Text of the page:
In Madrid, pretty much every unused space will soon be covered in plants.
The city is spending millions to expand existing parks, and as many roofs and walls will be covered with greenery as possible. Twenty-two vacant lots will be turned into urban gardens. Paved squares will become parks that can suck up rainfall. Near the river that runs through the middle of the city—where a major highway was torn down in 2003—the city is spending over $4.3 million to finish filling in the banks with trees.
As the city starts to ban cars from central streets, the Department of the Environment is considering turning some of those streets into linear, tree-filled parks, too.
It’s all part of sweeping plan to help adapt to some of the biggest challenges the city faces from climate change: More blisteringly hot days, more severe drought, and—when it does rain—heavier floods.
“The idea is that over time as these interventions increase they will work together—and work with other larger city climate change schemes and projects—to help build vital climate change resilience at a larger scale up to city scale,” says Tom Armour, director of global landscape architecture for Arup, the design and engineering firm that worked with Madrid to create a long menu of ways the city can prepare by integrating more nature into the concrete.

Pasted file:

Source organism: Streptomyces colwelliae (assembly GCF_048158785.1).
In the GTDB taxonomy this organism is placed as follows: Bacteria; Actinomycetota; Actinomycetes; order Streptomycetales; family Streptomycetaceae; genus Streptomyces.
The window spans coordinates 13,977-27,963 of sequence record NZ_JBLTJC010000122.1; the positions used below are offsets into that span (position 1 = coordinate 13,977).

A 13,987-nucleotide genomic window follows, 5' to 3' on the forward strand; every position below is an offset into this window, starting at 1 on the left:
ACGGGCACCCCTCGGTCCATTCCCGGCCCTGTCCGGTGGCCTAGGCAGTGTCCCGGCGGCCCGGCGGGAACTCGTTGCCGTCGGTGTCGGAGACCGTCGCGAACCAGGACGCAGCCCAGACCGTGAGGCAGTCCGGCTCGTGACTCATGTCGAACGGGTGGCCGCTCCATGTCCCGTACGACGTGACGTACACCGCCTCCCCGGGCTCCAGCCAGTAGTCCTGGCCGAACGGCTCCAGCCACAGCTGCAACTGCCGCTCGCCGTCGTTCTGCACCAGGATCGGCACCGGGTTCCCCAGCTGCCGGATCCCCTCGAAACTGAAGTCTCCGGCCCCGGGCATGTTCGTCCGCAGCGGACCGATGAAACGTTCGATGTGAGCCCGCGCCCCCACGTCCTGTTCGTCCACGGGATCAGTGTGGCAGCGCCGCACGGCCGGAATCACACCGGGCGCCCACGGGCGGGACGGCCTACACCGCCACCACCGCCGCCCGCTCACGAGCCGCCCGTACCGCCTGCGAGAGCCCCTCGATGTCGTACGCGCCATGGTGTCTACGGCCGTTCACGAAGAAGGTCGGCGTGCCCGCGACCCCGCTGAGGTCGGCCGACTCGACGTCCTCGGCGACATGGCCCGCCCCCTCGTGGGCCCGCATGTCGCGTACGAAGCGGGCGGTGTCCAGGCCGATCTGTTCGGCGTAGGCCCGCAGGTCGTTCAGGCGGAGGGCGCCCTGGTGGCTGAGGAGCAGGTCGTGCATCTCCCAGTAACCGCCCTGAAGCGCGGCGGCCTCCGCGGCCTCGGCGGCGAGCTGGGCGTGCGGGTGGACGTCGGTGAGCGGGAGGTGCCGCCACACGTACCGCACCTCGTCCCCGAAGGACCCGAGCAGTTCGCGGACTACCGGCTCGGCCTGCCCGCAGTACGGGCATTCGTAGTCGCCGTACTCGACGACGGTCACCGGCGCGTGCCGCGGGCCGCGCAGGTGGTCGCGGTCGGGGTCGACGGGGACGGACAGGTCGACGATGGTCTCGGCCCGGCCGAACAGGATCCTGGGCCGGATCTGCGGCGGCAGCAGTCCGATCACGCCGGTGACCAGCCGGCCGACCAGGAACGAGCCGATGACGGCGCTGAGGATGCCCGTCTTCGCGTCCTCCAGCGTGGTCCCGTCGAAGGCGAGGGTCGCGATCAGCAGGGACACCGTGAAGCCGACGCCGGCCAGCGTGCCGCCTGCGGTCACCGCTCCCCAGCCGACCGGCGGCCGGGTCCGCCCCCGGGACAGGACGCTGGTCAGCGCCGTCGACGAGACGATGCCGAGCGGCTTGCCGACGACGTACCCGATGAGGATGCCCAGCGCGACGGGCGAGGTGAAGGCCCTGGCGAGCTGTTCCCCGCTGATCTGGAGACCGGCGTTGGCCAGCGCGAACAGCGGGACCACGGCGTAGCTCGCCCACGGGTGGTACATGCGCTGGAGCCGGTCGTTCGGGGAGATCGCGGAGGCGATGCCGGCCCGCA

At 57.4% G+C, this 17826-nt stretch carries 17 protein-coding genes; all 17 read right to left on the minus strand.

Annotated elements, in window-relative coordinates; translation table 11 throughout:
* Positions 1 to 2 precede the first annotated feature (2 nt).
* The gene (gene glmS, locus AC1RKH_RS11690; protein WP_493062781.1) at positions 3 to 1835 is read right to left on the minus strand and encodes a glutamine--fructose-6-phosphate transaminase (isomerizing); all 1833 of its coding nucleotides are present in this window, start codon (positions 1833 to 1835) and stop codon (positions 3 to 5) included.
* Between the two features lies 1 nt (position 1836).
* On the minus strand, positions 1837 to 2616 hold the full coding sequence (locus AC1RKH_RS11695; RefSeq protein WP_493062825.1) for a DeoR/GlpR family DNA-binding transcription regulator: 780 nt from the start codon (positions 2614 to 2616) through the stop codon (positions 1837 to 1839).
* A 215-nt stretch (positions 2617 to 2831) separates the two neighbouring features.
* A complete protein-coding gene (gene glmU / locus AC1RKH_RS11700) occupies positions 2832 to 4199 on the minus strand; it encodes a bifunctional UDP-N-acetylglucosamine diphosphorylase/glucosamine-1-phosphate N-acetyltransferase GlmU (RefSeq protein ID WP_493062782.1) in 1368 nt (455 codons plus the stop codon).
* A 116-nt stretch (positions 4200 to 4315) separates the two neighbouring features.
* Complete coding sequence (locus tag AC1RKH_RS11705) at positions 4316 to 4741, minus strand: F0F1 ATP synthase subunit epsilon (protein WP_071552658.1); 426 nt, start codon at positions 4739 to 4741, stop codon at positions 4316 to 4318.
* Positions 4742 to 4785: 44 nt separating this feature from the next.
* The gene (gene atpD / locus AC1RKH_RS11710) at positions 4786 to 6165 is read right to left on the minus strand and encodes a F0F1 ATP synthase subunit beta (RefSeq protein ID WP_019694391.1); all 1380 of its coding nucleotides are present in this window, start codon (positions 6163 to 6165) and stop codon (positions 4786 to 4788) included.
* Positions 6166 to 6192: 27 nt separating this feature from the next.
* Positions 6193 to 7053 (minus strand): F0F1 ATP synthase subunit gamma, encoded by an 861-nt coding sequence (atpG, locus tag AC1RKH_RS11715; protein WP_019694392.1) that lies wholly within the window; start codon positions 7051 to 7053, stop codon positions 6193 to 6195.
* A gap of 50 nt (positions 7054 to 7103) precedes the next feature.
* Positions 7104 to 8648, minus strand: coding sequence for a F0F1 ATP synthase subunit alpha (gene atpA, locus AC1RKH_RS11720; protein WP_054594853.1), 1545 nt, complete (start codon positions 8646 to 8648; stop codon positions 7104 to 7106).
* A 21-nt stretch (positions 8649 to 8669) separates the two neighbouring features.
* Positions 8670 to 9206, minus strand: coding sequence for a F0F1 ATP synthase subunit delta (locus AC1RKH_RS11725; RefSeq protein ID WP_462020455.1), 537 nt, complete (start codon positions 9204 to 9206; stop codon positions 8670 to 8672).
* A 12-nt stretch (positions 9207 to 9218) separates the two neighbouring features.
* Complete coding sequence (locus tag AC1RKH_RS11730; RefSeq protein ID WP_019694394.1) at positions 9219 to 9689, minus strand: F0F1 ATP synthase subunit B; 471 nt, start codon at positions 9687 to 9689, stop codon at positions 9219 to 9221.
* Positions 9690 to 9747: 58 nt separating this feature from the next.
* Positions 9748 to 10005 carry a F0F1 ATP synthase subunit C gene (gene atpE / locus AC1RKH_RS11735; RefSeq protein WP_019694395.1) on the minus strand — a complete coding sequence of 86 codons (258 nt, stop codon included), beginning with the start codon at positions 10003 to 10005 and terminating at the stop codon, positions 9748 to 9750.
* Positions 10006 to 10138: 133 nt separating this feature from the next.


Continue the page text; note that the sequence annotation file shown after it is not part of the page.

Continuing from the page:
Madrid has always been hot in the summer, but it’s getting hotter. During a heat wave in 2015, 104-degree days broke the city’s all-time records for the month of June and July. Heat waves that used to happen once every two decades now happen every five years. By 2050, there will be 20% more unusually hot days in the summer, and it will rain 20% less.
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